The tax savings could amount to anywhere from 4% to 7% on everything from crayons to computers.
That savings could come in handy. Economic uncertainty, unemployment and a recent surge in gas prices are forcing parents to focus on necessities this school year, says Matthew Shay, chief executive of the National Retail Federation. Still, families with school-aged children are expected to spend an average of $635 on apparel, shoes, supplies and electronics during this year's back-to-school shopping season, down from $688 last year, the industry trade group found.
Before heading to the stores, shoppers in the states where these temporary breaks are being offered should research which items are tax exempt and the restrictions that apply, said Carol Kokinis-Graves, senior state tax analyst at CCH, a global provider of accounting and audit information.
In Florida, for example, clothing that costs less than $75 qualifies. But any item that costs more than that amount does not. Want a personal computer? You can get a tax break in Florida, but only if you opt for something that costs less than $750 -- not that MacBook Air you may have been eying.
If you gotta' have that top-end Mac, try Missouri or North Carolina; those two states are offering breaks on computers worth up to $3,500.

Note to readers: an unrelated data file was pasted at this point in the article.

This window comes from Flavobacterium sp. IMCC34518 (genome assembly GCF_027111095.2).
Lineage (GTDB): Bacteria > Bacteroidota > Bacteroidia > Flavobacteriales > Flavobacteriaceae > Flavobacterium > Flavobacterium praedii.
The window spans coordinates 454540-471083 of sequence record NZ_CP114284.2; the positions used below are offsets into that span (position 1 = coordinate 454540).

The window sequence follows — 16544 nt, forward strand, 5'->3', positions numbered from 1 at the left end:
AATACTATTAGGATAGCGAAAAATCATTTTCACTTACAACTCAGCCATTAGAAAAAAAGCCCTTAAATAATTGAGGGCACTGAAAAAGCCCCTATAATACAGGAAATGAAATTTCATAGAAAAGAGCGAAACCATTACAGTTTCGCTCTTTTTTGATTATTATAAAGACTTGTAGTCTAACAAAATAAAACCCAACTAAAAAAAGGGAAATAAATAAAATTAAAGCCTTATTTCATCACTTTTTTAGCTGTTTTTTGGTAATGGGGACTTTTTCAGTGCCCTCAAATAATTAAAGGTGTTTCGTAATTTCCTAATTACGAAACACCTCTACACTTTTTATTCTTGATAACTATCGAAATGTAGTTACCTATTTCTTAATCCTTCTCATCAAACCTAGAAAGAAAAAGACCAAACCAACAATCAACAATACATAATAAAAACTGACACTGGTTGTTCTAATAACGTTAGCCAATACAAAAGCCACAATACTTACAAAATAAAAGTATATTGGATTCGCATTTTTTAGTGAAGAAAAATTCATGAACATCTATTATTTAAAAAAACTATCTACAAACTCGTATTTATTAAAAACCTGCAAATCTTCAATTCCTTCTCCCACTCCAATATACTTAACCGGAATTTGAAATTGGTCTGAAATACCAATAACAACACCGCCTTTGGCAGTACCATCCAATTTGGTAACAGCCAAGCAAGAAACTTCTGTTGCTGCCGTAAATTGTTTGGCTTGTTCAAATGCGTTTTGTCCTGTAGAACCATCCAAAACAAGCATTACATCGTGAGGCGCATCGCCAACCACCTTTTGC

Every single one of the 17 states offering tax breaks include exemptions on clothing, but most of the states limit the exemption to items that cost less than $100. However, in Connecticut, clothes horses can spend up to $300 an item. In Louisiana and South Carolina, there is no limit.
Another big difference: In most states, the tax holiday lasts only for a couple of days, while in others it lasts a full week.
While these tax holidays sound like a shopper's dream, some groups don't think they are very effective.
In a report released in July, the Tax Foundation found that the price limit imposed on items during sales tax holidays encourages consumers to purchase cheaper goods -- even if they would prefer a better quality item.
"If you raise a poster advertising 5% off, that's not going to get people through the doors," said Joseph Henchman, vice president for state projects at the Tax Foundation. "But if you raise a poster saying 'tax-free' that will get people through the doors."